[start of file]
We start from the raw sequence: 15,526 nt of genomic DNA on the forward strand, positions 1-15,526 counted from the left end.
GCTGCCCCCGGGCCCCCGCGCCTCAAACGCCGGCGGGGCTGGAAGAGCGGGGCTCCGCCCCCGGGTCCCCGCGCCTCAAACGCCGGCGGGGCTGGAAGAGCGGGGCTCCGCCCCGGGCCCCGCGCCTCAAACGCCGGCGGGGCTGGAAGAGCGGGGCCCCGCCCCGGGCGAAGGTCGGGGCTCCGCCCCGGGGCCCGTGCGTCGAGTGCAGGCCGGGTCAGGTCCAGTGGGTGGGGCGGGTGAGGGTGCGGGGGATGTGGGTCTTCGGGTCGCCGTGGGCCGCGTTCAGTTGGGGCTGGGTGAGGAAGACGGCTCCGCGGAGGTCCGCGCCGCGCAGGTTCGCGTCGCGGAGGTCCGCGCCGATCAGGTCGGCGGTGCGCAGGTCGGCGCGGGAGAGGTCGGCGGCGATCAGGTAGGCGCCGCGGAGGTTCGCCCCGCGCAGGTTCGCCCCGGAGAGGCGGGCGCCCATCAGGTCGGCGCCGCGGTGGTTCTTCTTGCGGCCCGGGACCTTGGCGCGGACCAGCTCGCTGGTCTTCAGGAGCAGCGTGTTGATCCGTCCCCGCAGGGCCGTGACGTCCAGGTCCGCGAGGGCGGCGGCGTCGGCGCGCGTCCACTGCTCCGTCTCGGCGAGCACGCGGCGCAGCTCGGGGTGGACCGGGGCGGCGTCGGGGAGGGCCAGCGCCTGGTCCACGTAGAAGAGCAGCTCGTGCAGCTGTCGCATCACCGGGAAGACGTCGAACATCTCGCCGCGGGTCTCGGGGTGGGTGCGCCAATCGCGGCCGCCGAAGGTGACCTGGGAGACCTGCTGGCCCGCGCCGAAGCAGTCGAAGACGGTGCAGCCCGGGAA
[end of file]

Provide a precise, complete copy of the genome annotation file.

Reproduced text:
We start from the raw sequence: 15,526 nt of genomic DNA on the forward strand, positions 1-15,526 counted from the left end.
GCTGCCCCCGGGCCCCCGCGCCTCAAACGCCGGCGGGGCTGGAAGAGCGGGGCTCCGCCCCCGGGTCCCCGCGCCTCAAACGCCGGCGGGGCTGGAAGAGCGGGGCTCCGCCCCGGGCCCCGCGCCTCAAACGCCGGCGGGGCTGGAAGAGCGGGGCCCCGCCCCGGGCGAAGGTCGGGGCTCCGCCCCGGGGCCCGTGCGTCGAGTGCAGGCCGGGTCAGGTCCAGTGGGTGGGGCGGGTGAGGGTGCGGGGGATGTGGGTCTTCGGGTCGCCGTGGGCCGCGTTCAGTTGGGGCTGGGTGAGGAAGACGGCTCCGCGGAGGTCCGCGCCGCGCAGGTTCGCGTCGCGGAGGTCCGCGCCGATCAGGTCGGCGGTGCGCAGGTCGGCGCGGGAGAGGTCGGCGGCGATCAGGTAGGCGCCGCGGAGGTTCGCCCCGCGCAGGTTCGCCCCGGAGAGGCGGGCGCCCATCAGGTCGGCGCCGCGGTGGTTCTTCTTGCGGCCCGGGACCTTGGCGCGGACCAGCTCGCTGGTCTTCAGGAGCAGCGTGTTGATCCGTCCCCGCAGGGCCGTGACGTCCAGGTCCGCGAGGGCGGCGGCGTCGGCGCGCGTCCACTGCTCCGTCTCGGCGAGCACGCGGCGCAGCTCGGGGTGGACCGGGGCGGCGTCGGGGAGGGCCAGCGCCTGGTCCACGTAGAAGAGCAGCTCGTGCAGCTGTCGCATCACCGGGAAGACGTCGAACATCTCGCCGCGGGTCTCGGGGTGGGTGCGCCAATCGCGGCCGCCGAAGGTGACCTGGGAGACCTGCTGGCCCGCGCCGAAGCAGTCGAAGACGGTGCAGCCCGGGAA